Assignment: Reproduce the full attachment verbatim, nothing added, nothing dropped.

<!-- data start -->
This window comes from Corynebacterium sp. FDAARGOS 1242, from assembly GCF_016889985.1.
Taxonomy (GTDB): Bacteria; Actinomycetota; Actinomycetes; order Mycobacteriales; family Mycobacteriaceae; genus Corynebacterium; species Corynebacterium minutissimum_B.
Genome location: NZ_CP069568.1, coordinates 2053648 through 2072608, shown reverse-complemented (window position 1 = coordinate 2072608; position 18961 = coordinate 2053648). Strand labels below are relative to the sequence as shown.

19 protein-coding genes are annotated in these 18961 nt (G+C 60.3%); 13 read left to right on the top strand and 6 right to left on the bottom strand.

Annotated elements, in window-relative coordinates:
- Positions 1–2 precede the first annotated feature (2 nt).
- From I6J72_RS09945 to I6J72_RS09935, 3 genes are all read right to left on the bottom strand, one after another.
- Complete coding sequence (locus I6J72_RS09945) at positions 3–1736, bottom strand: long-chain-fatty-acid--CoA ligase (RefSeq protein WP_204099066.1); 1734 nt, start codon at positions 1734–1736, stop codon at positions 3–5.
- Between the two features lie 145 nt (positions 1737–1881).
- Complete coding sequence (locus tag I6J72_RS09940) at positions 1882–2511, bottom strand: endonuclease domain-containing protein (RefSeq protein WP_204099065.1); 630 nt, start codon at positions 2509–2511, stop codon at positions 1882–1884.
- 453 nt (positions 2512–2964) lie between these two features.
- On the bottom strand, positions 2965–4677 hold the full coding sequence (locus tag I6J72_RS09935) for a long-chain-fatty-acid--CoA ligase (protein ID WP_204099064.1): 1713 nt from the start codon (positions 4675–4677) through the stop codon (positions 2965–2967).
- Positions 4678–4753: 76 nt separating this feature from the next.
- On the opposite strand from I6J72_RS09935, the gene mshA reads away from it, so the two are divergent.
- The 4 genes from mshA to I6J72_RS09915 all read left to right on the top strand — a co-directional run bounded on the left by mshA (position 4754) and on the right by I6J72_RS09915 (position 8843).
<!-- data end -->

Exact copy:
This window comes from Corynebacterium sp. FDAARGOS 1242, from assembly GCF_016889985.1.
Taxonomy (GTDB): Bacteria; Actinomycetota; Actinomycetes; order Mycobacteriales; family Mycobacteriaceae; genus Corynebacterium; species Corynebacterium minutissimum_B.
Genome location: NZ_CP069568.1, coordinates 2053648 through 2072608, shown reverse-complemented (window position 1 = coordinate 2072608; position 18961 = coordinate 2053648). Strand labels below are relative to the sequence as shown.

19 protein-coding genes are annotated in these 18961 nt (G+C 60.3%); 13 read left to right on the top strand and 6 right to left on the bottom strand.

Annotated elements, in window-relative coordinates:
- Positions 1–2 precede the first annotated feature (2 nt).
- From I6J72_RS09945 to I6J72_RS09935, 3 genes are all read right to left on the bottom strand, one after another.
- Complete coding sequence (locus I6J72_RS09945) at positions 3–1736, bottom strand: long-chain-fatty-acid--CoA ligase (RefSeq protein WP_204099066.1); 1734 nt, start codon at positions 1734–1736, stop codon at positions 3–5.
- Between the two features lie 145 nt (positions 1737–1881).
- Complete coding sequence (locus tag I6J72_RS09940) at positions 1882–2511, bottom strand: endonuclease domain-containing protein (RefSeq protein WP_204099065.1); 630 nt, start codon at positions 2509–2511, stop codon at positions 1882–1884.
- 453 nt (positions 2512–2964) lie between these two features.
- On the bottom strand, positions 2965–4677 hold the full coding sequence (locus tag I6J72_RS09935) for a long-chain-fatty-acid--CoA ligase (protein ID WP_204099064.1): 1713 nt from the start codon (positions 4675–4677) through the stop codon (positions 2965–2967).
- Positions 4678–4753: 76 nt separating this feature from the next.
- On the opposite strand from I6J72_RS09935, the gene mshA reads away from it, so the two are divergent.
- The 4 genes from mshA to I6J72_RS09915 all read left to right on the top strand — a co-directional run bounded on the left by mshA (position 4754) and on the right by I6J72_RS09915 (position 8843).